Patient Centred Care
For staff from different departments, directorates or services, who are working together in new and co-operative ways to improve the way we deliver services to our patients.
The combination of a surgeon’s skills, an experienced clinical team and a robot called da Vinci is delivering fa...
The combination of a surgeon’s skills, an experienced clinical team and a robot called da Vinci is delivering fantastic outcomes for men suffering from prostate cancer.
In the past year, almost 200 patients from all over the west of Scotland have been referred into the Queen Elizabeth University Hospital to have robotic-assisted laparoscopic prostatectomy.
This development in surgical techniques and technology delivers better outcomes, reduces side effects, reduces the chances of surgical complications and dramatically shortens the length of the post-operative hospital stay. In many cases, a patient can leave hospital a day after surgery and return to work within a couple of weeks.
We are currently in the position where Imran Ahmad and Mark Underwood are delivering this regional service, with a further surgeon, Jaimin Bhatt, in training. A fourth experienced surgeon, Lorenzo Dutto, from the largest-volume prostatectomy centre in Germany, is joining the team in early 2018.
As a result, we are beginning to see a positive impact on waiting times, which have reduced from 17 to 10-12 weeks. Early outcome data is also extremely positive and in line with, or better than, data from international centres of excellence. This is testament to the skills of the regional team that includes the surgical team, radiology, pathology, specialist nursing and administrative staff.
Dr David Kingsmore, Renal Consultant at the Queen Elizabeth University Hospital is a real life hero. Once such patie...
Dr David Kingsmore, Renal Consultant at the Queen Elizabeth University Hospital is a real life hero.
Once such patient of his is John Gilmour. He became an altruistic kidney donor after watching a programme about kidney donation on the television. John said: “It was a light bulb moment in my life. I’m going to do that. Change somebody’s life. Give somebody a chance. As I was given a second chance.”
John had been through life changing surgery when he had suffered two brain haemorrhages. His life had been saved by a friend and fellow colleague of Dr Kingsmore. This was how their paths crossed. This is how he met the man who dedicates his life to saving others. A real life gentleman who cares.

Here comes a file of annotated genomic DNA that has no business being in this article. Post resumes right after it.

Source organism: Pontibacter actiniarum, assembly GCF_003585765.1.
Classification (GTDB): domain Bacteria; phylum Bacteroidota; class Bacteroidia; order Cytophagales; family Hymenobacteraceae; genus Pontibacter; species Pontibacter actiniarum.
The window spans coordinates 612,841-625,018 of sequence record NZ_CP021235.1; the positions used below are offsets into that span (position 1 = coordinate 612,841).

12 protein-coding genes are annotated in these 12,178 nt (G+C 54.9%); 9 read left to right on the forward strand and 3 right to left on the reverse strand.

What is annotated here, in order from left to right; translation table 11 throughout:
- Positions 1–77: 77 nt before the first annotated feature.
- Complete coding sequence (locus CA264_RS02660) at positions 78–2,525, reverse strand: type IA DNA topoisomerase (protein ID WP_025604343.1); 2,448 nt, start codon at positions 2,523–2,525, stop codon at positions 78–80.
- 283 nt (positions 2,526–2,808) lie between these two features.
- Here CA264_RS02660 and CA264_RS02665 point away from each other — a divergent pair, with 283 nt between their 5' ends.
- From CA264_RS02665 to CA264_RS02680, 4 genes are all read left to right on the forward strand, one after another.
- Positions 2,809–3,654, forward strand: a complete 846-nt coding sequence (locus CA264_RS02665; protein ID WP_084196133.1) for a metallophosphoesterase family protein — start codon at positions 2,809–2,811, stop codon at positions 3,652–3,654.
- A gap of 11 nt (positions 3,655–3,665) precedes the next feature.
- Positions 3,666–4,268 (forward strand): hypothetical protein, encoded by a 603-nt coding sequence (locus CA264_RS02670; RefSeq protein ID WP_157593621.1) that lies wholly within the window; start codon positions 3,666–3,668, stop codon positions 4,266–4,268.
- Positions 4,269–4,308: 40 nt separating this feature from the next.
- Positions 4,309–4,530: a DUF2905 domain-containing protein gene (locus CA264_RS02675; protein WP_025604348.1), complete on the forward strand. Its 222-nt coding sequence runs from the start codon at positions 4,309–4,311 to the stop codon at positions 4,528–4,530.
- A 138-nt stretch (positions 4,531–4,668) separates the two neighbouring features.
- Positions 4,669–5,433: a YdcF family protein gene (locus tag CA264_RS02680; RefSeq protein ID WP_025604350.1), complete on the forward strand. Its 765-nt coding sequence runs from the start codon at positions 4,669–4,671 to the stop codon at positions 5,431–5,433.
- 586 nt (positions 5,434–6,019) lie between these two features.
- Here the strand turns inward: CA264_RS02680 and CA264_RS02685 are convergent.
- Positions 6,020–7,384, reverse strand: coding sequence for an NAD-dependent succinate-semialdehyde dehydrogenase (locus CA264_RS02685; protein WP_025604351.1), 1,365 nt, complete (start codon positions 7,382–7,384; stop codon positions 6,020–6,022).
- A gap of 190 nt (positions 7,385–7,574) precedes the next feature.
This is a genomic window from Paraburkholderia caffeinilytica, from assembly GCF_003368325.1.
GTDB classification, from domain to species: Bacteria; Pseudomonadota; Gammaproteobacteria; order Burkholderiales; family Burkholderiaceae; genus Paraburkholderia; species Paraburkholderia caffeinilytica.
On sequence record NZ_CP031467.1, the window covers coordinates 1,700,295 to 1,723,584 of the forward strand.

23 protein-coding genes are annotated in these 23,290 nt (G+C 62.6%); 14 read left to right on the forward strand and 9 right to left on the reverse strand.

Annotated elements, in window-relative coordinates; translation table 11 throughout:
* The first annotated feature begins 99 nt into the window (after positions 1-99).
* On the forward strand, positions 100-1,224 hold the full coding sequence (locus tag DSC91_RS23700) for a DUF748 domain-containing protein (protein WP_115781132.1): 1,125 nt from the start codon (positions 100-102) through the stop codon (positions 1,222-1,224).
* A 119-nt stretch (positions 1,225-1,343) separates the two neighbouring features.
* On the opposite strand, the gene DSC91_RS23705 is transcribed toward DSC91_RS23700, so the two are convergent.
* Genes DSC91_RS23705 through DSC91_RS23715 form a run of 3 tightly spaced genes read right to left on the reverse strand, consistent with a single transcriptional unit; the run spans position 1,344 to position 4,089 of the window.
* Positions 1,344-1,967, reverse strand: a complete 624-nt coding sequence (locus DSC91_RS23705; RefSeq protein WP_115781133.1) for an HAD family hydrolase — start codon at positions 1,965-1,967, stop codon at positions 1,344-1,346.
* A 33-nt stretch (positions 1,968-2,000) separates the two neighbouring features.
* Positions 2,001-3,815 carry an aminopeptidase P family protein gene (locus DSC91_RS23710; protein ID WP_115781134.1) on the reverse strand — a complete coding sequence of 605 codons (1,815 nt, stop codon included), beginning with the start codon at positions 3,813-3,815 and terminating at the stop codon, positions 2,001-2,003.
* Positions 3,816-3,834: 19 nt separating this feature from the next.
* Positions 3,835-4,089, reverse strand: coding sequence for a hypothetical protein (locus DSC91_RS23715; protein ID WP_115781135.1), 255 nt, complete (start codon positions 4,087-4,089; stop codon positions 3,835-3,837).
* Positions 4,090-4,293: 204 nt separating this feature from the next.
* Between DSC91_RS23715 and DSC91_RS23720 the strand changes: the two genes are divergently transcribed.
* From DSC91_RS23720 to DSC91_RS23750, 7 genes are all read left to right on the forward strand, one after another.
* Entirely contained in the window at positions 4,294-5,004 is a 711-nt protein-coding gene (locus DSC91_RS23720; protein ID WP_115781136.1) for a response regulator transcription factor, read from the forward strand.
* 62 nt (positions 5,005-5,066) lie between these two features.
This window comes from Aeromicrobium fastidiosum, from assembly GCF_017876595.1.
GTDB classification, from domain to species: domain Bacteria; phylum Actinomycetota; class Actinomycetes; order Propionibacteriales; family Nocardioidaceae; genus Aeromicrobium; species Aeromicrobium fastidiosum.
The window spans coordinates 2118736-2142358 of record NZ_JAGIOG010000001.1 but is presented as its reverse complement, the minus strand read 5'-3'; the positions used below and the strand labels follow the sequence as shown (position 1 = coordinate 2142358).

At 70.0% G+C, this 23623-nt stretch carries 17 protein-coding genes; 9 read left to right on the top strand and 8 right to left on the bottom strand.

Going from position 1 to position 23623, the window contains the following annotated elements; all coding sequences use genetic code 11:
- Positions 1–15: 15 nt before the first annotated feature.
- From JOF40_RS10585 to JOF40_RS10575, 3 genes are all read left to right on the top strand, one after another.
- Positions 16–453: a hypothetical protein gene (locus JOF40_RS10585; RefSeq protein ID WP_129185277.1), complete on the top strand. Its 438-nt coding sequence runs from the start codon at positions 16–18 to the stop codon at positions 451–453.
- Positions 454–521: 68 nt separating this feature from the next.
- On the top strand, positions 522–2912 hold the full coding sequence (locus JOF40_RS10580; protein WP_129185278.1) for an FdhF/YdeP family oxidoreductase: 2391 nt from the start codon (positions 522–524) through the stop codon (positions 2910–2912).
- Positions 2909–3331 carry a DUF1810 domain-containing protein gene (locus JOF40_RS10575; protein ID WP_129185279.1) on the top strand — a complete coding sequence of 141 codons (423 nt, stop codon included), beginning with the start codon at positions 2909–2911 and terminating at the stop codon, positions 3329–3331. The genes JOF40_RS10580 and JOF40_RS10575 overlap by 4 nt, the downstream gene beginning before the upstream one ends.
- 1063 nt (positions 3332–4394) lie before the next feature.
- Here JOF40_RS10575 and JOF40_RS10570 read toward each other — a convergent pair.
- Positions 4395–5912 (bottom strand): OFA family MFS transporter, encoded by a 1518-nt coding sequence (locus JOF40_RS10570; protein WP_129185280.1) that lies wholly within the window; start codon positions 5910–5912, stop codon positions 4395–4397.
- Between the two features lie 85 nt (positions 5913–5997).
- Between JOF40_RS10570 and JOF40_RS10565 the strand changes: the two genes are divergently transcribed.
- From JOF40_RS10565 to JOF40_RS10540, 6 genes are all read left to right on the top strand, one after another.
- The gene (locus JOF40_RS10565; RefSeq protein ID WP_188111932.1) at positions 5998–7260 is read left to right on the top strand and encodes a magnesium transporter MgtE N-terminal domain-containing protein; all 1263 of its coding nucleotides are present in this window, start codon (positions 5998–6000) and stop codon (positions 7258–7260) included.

Dr Kingsmore recently appeared on the BBC documentary about the new QEUH. Showing the groundbreaking surgery of the transplanting of a vein into the arm of a patient going through kidney dialysis.
Dr Kingsmore said: “Anything that can change the life of patients to make their lives better, is worth doing. This is science fiction becoming reality.”
This team provides support to allow older people with haematological malignancies to live as independently as possi...
This team provides support to allow older people with haematological malignancies to live as independently as possible with the highest quality of life whilst undergoing treatment for their condition.
As a result of this service, older patients have access to a comprehensive assessment which identifies the individual needs of patients and provides them with appropriate advice and support.
“Dignity, respect, human kindness and compassion were at the centre of everything they did. From the moment she ar...
“Dignity, respect, human kindness and compassion were at the centre of everything they did.
From the moment she arrived in Mearnskirk it felt right, calming, caring and in such a lovely, homely environment.” These are the words of a patient’s relative.
Her aunt was a patient in Millbrae ward for 10 months until she sadly passed away.
The care witnessed not only in relation to her aunt but to all patients, friends and relatives in Millbrae, was excellent.
The staff made every effort to get to know her aunt’s rather large but close family from her sons, daughters, sister and brothers to nieces, nephews and grandchildren they were all made to feel comfortable and welcome.
It was felt that the staff on this ward were different because they made an effort with all of them, getting to know them and involve them in her aunt’s care – this was no mean feat!
As a nurse herself, she was hugely impressed, humbled and so grateful for the fantastic standard of personal, loving care her aunt received from the staff.
The senior charge nurse should be immensely proud of her team who do a demanding job with great kindness, patience and humour.
As a family we will always be grateful for the wonderful person centred care we all received.